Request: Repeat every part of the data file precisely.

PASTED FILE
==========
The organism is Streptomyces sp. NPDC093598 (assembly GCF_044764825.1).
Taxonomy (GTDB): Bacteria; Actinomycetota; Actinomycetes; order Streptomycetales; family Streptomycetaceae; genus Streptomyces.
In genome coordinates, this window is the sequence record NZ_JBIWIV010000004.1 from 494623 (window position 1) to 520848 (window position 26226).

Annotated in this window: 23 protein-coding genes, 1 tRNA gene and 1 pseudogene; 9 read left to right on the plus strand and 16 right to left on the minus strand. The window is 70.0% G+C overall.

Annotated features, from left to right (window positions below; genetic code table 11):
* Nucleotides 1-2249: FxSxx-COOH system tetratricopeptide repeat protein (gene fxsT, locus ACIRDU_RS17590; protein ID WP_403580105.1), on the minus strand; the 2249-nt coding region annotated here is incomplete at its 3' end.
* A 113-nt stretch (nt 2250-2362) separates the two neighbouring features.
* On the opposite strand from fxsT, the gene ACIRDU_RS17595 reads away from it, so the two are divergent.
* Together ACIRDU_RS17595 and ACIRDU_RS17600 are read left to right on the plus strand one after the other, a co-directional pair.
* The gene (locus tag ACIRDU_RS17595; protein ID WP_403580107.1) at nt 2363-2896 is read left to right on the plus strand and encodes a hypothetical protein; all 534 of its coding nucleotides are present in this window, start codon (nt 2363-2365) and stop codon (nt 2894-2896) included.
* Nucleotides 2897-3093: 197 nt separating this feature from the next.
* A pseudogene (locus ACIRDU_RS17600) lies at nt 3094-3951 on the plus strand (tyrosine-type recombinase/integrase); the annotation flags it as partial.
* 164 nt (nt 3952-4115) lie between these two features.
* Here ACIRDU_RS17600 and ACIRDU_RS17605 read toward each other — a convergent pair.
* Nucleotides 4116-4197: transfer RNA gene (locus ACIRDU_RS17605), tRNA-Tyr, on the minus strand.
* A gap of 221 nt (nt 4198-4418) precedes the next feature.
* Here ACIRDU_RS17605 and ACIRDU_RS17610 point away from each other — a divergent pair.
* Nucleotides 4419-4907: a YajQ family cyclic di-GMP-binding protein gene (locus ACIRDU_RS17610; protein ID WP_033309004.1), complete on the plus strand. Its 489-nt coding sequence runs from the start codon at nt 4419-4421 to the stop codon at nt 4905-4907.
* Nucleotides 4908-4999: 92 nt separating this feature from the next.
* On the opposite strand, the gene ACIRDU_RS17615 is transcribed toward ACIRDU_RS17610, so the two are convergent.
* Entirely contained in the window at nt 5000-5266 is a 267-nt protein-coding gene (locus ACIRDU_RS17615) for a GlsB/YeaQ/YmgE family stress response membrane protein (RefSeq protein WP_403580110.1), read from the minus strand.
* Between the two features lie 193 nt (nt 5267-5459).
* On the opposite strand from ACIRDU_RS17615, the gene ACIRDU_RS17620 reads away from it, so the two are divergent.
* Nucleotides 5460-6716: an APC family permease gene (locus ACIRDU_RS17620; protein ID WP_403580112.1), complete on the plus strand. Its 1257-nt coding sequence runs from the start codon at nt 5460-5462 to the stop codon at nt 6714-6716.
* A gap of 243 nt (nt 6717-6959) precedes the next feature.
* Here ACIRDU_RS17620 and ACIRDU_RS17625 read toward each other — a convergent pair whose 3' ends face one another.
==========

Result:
The organism is Streptomyces sp. NPDC093598 (assembly GCF_044764825.1).
Taxonomy (GTDB): Bacteria; Actinomycetota; Actinomycetes; order Streptomycetales; family Streptomycetaceae; genus Streptomyces.
In genome coordinates, this window is the sequence record NZ_JBIWIV010000004.1 from 494623 (window position 1) to 520848 (window position 26226).

Annotated in this window: 23 protein-coding genes, 1 tRNA gene and 1 pseudogene; 9 read left to right on the plus strand and 16 right to left on the minus strand. The window is 70.0% G+C overall.

Annotated features, from left to right (window positions below; genetic code table 11):
* Nucleotides 1-2249: FxSxx-COOH system tetratricopeptide repeat protein (gene fxsT, locus ACIRDU_RS17590; protein ID WP_403580105.1), on the minus strand; the 2249-nt coding region annotated here is incomplete at its 3' end.
* A 113-nt stretch (nt 2250-2362) separates the two neighbouring features.
* On the opposite strand from fxsT, the gene ACIRDU_RS17595 reads away from it, so the two are divergent.
* Together ACIRDU_RS17595 and ACIRDU_RS17600 are read left to right on the plus strand one after the other, a co-directional pair.
* The gene (locus tag ACIRDU_RS17595; protein ID WP_403580107.1) at nt 2363-2896 is read left to right on the plus strand and encodes a hypothetical protein; all 534 of its coding nucleotides are present in this window, start codon (nt 2363-2365) and stop codon (nt 2894-2896) included.
* Nucleotides 2897-3093: 197 nt separating this feature from the next.
* A pseudogene (locus ACIRDU_RS17600) lies at nt 3094-3951 on the plus strand (tyrosine-type recombinase/integrase); the annotation flags it as partial.
* 164 nt (nt 3952-4115) lie between these two features.
* Here ACIRDU_RS17600 and ACIRDU_RS17605 read toward each other — a convergent pair.
* Nucleotides 4116-4197: transfer RNA gene (locus ACIRDU_RS17605), tRNA-Tyr, on the minus strand.
* A gap of 221 nt (nt 4198-4418) precedes the next feature.
* Here ACIRDU_RS17605 and ACIRDU_RS17610 point away from each other — a divergent pair.
* Nucleotides 4419-4907: a YajQ family cyclic di-GMP-binding protein gene (locus ACIRDU_RS17610; protein ID WP_033309004.1), complete on the plus strand. Its 489-nt coding sequence runs from the start codon at nt 4419-4421 to the stop codon at nt 4905-4907.
* Nucleotides 4908-4999: 92 nt separating this feature from the next.
* On the opposite strand, the gene ACIRDU_RS17615 is transcribed toward ACIRDU_RS17610, so the two are convergent.
* Entirely contained in the window at nt 5000-5266 is a 267-nt protein-coding gene (locus ACIRDU_RS17615) for a GlsB/YeaQ/YmgE family stress response membrane protein (RefSeq protein WP_403580110.1), read from the minus strand.
* Between the two features lie 193 nt (nt 5267-5459).
* On the opposite strand from ACIRDU_RS17615, the gene ACIRDU_RS17620 reads away from it, so the two are divergent.
* Nucleotides 5460-6716: an APC family permease gene (locus ACIRDU_RS17620; protein ID WP_403580112.1), complete on the plus strand. Its 1257-nt coding sequence runs from the start codon at nt 5460-5462 to the stop codon at nt 6714-6716.
* A gap of 243 nt (nt 6717-6959) precedes the next feature.
* Here ACIRDU_RS17620 and ACIRDU_RS17625 read toward each other — a convergent pair whose 3' ends face one another.